Posted by Kristi D 13:49 Archived in Ethiopia Tagged backpacking Comments (0)

Hanging in Addis Ababa

rain 21 °C
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“It's Christmas 1984. There are seven million people starving in one country. Doesn't that make you think?”

That was the intro on the B-side of Band Aid's “Feed the World” single. Together with Bob Geldof, the reporters of the world first introduced me to Ethiopia in the early eighties. Images of stick thin children with bellies swollen with malnutrition, flies squatting their eyes, and desperate mothers staring into the cameras, begging to please help! Please let my child live.

Little did I know that 26 years later I would find myself in Addis Ababa. The humidity and lushness of the rainy season makes it difficult to believe that there can be severe droughts in this country. And while you see plenty of beggars on the streets, Addis has a certain Cairo-like flair with its Parisian cafes and bakeries, high-end hotels and shopping centers along the muddy roads.

It has a relaxed vibe, for sure. It also feels totally safe to walk down a dark alley at night without a single doubt about arriving safely.

But if you glance just a tiny bit behind the facade, the real face of Addis shines through. Children with ankles shaped like a Z because a broken leg was not tended to. Tin-roofed shacks just steps away from gold and jewelery stores. Malnourished, flea-bitten dogs lying on the roads. Construction sites with scaffolding as stable as a house of cards. Ancient Soviet-made cars gushing out black fumes, making the air almost unbreathable. And a clinic so dirty that Eduardo told me not to touch anything, lest I catch some virus.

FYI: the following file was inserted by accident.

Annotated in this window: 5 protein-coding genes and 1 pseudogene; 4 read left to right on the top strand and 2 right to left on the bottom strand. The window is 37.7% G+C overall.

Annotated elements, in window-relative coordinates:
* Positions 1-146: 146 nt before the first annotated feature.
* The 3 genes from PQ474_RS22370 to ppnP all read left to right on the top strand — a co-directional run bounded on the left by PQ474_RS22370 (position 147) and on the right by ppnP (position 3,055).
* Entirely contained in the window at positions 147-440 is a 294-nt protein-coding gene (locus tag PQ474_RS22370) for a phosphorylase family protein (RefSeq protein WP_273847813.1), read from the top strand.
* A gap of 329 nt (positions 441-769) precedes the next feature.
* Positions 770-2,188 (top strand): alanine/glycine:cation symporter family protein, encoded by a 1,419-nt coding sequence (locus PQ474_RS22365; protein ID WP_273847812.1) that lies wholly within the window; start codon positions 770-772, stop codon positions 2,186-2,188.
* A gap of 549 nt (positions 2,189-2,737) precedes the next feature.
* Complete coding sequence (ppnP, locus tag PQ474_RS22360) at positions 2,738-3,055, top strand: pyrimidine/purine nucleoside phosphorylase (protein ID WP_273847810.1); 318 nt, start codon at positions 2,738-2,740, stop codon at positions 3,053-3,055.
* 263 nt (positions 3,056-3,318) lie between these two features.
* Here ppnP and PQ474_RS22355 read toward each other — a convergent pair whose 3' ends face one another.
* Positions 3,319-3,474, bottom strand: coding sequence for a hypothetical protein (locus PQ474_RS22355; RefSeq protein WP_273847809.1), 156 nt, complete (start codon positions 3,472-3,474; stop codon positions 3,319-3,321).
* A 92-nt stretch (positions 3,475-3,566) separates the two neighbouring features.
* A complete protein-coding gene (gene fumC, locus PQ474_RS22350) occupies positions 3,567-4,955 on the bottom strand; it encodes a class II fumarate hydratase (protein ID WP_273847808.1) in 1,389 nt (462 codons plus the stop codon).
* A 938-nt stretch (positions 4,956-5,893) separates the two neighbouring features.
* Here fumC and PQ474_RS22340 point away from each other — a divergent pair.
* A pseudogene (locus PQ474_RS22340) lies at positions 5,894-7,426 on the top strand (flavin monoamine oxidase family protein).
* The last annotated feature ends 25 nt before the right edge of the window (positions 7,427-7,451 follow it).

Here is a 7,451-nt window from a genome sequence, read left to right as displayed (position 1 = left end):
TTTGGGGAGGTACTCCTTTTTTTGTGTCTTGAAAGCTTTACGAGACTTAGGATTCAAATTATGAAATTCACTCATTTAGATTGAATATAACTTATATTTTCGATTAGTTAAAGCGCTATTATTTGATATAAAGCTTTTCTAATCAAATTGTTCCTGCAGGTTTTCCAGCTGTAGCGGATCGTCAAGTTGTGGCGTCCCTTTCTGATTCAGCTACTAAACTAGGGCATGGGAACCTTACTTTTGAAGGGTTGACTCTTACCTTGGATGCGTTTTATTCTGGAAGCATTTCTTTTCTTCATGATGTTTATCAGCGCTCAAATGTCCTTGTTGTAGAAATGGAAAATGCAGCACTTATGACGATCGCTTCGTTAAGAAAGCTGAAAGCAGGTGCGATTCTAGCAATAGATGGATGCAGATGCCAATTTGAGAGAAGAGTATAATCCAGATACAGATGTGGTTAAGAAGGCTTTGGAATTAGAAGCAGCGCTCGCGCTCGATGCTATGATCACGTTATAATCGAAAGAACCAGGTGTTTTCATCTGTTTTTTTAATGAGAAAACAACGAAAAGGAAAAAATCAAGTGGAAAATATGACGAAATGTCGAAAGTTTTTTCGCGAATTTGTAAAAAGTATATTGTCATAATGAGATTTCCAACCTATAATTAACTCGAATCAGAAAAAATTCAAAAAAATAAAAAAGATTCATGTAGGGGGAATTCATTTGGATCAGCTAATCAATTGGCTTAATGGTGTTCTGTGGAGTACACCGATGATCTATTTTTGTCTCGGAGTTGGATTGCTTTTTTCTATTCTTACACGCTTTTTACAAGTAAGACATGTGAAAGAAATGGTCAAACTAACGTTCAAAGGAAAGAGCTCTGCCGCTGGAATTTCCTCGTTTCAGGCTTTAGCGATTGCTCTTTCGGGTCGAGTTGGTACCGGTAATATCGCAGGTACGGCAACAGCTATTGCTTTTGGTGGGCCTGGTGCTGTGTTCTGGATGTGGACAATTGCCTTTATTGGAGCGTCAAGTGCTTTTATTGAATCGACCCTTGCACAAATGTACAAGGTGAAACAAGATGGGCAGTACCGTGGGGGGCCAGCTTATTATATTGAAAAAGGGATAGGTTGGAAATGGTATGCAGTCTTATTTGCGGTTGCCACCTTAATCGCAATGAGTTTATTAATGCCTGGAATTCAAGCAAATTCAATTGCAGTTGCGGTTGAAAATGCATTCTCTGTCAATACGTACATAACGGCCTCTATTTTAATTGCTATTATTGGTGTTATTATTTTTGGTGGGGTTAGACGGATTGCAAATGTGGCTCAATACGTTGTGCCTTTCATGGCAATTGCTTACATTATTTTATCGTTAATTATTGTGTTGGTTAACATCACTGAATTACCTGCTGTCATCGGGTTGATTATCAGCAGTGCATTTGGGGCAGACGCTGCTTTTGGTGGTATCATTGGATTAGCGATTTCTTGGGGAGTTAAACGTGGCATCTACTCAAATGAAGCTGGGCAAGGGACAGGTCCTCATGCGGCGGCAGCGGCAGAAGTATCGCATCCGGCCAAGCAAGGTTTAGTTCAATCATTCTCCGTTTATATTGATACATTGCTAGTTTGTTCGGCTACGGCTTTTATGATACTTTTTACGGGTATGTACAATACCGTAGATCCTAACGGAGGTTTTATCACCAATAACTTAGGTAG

I like Addis Ababa, I really do. But would I live here? Never.

Posted by Kristi D 13:46 Archived in Ethiopia Tagged backpacking Comments (0)

Anastasia – The Perfect Child

sunny 26 °C

The definition of happiness for Stacey, a five-year old South African girl, is to go to bed with a full stomach. Nothing more, nothing less.

This is a story about an amazing girl, Anastasia, called Stacey for short. Stacey grew up on the streets of Durban with her parents and brother, but lost her mother to AIDS two years ago. Her daddy took care of Stacey and her brother as best as he could, but without a job or a place to live, life was not easy. The small family slept in parks, pilfered garbage cans for anything edible and begged strangers for any coins they were willing to spare.